Carl Nemo **==

  3. Keith

    August 25, 2013 at 10:47 am

    The government’s forensic investigation is wrestling with Snowden’s apparent ability to defeat safeguards established to monitor and deter people looking at information without proper permission.

    All of which simply reinforces the notion (to borrow a quote from Scottie in a Star Trek movie of a few years back) that the…”more complex you make the plumbing, the easier it is to plug up the pipe.”

    Clearly, (and as is endemic with most bureaucracies) these professional snoops have now created a so-called “intelligence” bumbledom that has grown so large, complex and convoluted that the “left hand” doesn’t know (or is willing to share) what the “right hand” is doing.

    As a result (and any way you cut it) the “Terrorist Industrial Complex” that’s been pulling the strings for this clearly out of control snooping empire (and which has has been aided and abetted by a self-serving US Congress) that its sheer size has now become its own worst enemy.

    Indeed, it’s become painfully clear that most of these clowns couldn’t find their way out of a wet paper bag, let alone stop a concerted terrorist attack.

    And the simple fact that a lowly contracted intern now has their Trillion-Dollar-A-Year empire tied up in knots trying to plug the “leak” he created would all be comic if what these snoops were doing in the first place wasn’t also so blatantly criminal.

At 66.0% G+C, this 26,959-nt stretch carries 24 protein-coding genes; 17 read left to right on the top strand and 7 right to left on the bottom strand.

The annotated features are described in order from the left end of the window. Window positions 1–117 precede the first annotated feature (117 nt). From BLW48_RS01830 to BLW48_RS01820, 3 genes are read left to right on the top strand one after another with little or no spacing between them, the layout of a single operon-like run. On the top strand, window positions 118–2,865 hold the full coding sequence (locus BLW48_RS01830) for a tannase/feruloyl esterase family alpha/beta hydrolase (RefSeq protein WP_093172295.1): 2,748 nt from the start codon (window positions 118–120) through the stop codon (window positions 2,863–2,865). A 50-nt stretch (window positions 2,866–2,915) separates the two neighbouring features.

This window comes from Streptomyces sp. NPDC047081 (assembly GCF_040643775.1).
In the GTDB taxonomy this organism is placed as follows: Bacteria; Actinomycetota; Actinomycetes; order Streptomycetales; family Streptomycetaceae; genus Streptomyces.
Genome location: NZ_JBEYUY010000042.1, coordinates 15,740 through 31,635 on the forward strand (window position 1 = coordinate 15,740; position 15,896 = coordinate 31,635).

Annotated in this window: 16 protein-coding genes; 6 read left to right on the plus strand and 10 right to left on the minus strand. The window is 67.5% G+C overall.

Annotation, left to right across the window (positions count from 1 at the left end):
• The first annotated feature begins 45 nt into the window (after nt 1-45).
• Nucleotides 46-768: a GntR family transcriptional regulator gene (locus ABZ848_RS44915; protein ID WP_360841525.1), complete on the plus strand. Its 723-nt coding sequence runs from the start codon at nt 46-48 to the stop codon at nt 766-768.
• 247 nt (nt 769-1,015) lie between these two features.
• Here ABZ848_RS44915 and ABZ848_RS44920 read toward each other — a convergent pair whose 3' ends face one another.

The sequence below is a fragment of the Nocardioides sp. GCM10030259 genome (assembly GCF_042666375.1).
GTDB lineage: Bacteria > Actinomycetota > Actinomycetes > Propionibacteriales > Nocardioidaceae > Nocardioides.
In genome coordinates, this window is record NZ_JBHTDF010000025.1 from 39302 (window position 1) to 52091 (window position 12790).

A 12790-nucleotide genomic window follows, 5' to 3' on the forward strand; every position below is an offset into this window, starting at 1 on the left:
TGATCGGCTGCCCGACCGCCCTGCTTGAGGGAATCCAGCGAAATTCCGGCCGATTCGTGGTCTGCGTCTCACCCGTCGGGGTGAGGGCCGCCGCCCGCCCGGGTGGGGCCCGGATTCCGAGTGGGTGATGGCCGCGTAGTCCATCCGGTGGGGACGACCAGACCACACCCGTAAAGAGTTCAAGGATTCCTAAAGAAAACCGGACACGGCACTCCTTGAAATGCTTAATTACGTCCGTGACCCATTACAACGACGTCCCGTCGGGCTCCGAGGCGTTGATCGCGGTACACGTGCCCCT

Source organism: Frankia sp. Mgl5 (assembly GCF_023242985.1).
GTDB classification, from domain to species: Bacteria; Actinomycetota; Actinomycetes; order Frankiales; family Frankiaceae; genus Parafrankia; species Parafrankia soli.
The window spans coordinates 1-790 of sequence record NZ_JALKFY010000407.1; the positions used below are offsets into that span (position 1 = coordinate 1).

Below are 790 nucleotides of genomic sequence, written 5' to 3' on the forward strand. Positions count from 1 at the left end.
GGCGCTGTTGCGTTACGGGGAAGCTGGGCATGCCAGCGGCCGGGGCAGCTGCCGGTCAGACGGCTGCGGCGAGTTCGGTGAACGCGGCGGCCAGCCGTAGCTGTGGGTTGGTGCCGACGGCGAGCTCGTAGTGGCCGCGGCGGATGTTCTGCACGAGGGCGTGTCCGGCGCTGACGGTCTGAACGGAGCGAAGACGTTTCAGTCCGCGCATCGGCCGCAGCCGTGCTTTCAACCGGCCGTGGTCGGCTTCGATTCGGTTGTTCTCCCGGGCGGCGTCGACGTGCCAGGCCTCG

4. Wayne K Dolik

    August 25, 2013 at 1:42 pm

    A turf war between highly secret government agencies could be in fact a part of the bigger picture. After all Snowden has had a great deal of cooperation in China and Russia and that takes a lot of intelligence expertise. I think Snowden has had a lot of help. Government agencies are allways in competition for a slice of the pie. Who am I to say someone didn’t get too greedy.

    Another thing Snowden has exposed is the serious conflict of interest issues in congress with commitee heads and their financial dealings with companys in the Military Industrial Complex. It is now reported that, many of our Congress People have been blind-sighted for years with respect to their duty of Congressional oversight. Also, ex-military and the revolving door to the MIC, and this stinks to high heaven!

    We need to focus on aspects of this episode that Snowden’s actions have exposed.